1. Originally Posted by CountMike
Could be 10600 ??
Not divisible by 16 though..
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2. Need to create a current system image of 10240 today, so if tomorrow's update goes haywire, I can easily revert back.
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3. Originally Posted by halasz
Not divisible by 16 though..
Neither is 10586 !! OK all of you math wizards, calculate a number that would be divisible by 16 closest to this number.
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4. 10592
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5. Originally Posted by Rocky
10592
or 10800 if you want divisible by 100 as well
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6. Originally Posted by Rocky
10592
So that's what it will be. (maybe).
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7. Originally Posted by halasz
or 10800 if you want divisible by 100 as well
Why 100 ?? Any number is divisible by 100. MS's custom is that all full editions have to be divisible by 16.
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8. Originally Posted by CountMike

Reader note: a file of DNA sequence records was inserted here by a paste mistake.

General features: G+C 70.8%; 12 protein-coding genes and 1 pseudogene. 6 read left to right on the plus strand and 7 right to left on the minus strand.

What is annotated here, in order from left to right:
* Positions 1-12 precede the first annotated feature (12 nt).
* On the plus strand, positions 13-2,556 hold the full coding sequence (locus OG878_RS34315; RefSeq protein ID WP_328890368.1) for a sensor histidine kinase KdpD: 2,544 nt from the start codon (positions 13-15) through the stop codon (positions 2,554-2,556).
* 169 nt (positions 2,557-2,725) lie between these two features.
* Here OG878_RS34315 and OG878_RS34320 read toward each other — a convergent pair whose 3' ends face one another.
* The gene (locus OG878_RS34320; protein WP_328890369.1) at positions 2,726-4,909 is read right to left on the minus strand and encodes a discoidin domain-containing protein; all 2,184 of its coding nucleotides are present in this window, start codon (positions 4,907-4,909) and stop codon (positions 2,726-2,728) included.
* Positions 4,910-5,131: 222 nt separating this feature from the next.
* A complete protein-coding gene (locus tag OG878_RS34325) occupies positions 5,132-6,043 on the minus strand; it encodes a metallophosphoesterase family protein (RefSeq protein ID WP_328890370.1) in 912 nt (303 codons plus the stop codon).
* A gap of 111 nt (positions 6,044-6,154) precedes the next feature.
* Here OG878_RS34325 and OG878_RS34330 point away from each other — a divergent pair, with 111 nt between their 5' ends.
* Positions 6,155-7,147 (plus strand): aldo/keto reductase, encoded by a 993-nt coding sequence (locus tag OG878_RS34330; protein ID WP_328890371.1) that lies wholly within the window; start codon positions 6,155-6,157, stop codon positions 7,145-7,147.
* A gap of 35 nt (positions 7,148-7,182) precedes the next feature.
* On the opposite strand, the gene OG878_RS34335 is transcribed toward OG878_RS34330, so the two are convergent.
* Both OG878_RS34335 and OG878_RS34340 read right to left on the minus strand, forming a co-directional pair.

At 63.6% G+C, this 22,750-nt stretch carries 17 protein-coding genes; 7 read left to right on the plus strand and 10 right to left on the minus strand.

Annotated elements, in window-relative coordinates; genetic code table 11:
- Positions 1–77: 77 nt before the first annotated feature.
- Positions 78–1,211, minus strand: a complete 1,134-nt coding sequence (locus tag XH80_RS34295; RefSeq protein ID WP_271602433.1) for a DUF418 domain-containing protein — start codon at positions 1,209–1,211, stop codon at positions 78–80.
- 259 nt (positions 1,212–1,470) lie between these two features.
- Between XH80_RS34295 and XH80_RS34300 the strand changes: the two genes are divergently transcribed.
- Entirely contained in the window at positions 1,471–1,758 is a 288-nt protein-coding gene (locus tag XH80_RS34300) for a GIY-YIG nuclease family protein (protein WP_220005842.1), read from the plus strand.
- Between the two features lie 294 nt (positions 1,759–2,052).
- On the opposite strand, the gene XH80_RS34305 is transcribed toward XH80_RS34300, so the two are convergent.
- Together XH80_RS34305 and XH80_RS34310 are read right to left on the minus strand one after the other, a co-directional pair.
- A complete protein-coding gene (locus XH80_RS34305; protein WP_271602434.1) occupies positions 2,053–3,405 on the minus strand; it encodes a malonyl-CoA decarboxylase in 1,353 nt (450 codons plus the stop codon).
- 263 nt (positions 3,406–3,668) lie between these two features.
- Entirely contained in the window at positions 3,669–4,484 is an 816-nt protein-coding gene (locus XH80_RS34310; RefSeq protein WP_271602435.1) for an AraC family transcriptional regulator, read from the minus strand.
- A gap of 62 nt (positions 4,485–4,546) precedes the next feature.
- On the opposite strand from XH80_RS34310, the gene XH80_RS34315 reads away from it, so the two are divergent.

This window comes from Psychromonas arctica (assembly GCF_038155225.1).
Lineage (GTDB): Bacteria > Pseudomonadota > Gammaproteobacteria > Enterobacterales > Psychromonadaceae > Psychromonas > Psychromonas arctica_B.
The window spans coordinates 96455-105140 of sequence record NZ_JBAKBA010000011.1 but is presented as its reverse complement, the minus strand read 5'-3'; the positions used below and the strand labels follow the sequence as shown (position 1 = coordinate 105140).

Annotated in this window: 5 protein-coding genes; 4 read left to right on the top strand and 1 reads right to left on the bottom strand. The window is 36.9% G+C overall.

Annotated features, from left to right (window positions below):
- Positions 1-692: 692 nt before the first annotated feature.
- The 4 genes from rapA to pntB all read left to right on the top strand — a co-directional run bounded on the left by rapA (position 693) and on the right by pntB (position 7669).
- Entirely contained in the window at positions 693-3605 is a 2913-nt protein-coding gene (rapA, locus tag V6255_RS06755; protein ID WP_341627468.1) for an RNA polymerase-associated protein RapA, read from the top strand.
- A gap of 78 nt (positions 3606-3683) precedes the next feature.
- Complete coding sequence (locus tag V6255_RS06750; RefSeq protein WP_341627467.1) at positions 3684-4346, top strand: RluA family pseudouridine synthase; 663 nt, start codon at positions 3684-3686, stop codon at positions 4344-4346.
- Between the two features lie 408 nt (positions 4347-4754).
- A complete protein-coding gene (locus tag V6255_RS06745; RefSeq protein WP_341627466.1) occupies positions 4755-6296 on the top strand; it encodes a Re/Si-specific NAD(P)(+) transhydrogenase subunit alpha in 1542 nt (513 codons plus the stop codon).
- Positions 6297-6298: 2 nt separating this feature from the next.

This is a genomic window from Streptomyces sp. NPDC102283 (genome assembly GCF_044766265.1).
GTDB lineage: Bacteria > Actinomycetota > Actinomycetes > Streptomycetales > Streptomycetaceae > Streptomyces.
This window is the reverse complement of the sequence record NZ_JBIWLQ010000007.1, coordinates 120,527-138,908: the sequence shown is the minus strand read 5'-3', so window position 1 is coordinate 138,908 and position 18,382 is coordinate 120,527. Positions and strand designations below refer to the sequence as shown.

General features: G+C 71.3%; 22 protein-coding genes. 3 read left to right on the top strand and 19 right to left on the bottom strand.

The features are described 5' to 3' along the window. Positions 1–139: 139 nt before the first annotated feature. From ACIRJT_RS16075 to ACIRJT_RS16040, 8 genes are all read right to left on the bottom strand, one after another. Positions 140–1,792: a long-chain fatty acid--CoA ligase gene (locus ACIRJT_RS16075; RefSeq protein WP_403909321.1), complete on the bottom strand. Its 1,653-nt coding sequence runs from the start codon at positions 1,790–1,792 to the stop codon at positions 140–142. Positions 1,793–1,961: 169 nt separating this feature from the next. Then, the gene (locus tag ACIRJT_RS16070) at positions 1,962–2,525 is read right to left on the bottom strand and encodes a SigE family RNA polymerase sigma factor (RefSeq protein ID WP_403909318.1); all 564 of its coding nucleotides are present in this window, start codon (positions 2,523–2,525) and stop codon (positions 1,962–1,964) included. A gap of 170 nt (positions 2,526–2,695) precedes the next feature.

Why 100 ?? Any number is divisible by 100. MS's custom is that all full editions have to be divisible by 16.
Divisible without a remainder I meant. I think it has to be divisible by 16, 100 is more of a convention (Vista-6000, 7-7200, 8-9200, 8,1-9600, 10-10240).

Could be all nonsense of course
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9. Well,, I guess we'll see tomorrow which build comes down.
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10. ## Windows 10's final build number is delightfully clever

Microsoft has picked 10240 as the final build of Windows 10. At first glance it might not seem particularly interesting or relevant to Windows 10, but dig a little deeper and it’s math magic. Back in days before we even used to use floppy disks, the kilo prefix used to mean 1024 for the computer industry, so 1024 kilobytes would be 1 megabyte. These days the industry refers to 1000 kilobytes as 1 megabyte, but that’s not stopping Microsoft from reminiscing. 10240 kilobytes translates to 10 megabytes (using kilo as 1024), and you can have even more fun if you drop the trailing zero and focus on just the 1024 part of the build number. If you find any more examples where Microsoft is hinting at the number 10 in its final build number then feel free to drop them into the comments below and we’ll add them to the list.
•10240 kilobytes = 10 megabytes (where kilo is 1024)
•2^10 x 10 = 10240
•1024 is an approximation of 1000
•1024 represented as binary is 10000000000
•10240 represented as binary is 10100000000000
•10240 bits = 10 Kibibits
•10240 bytes = 10 Kibibytes
Source: http://www.theverge.com/2015/7/15/89...l-build-number
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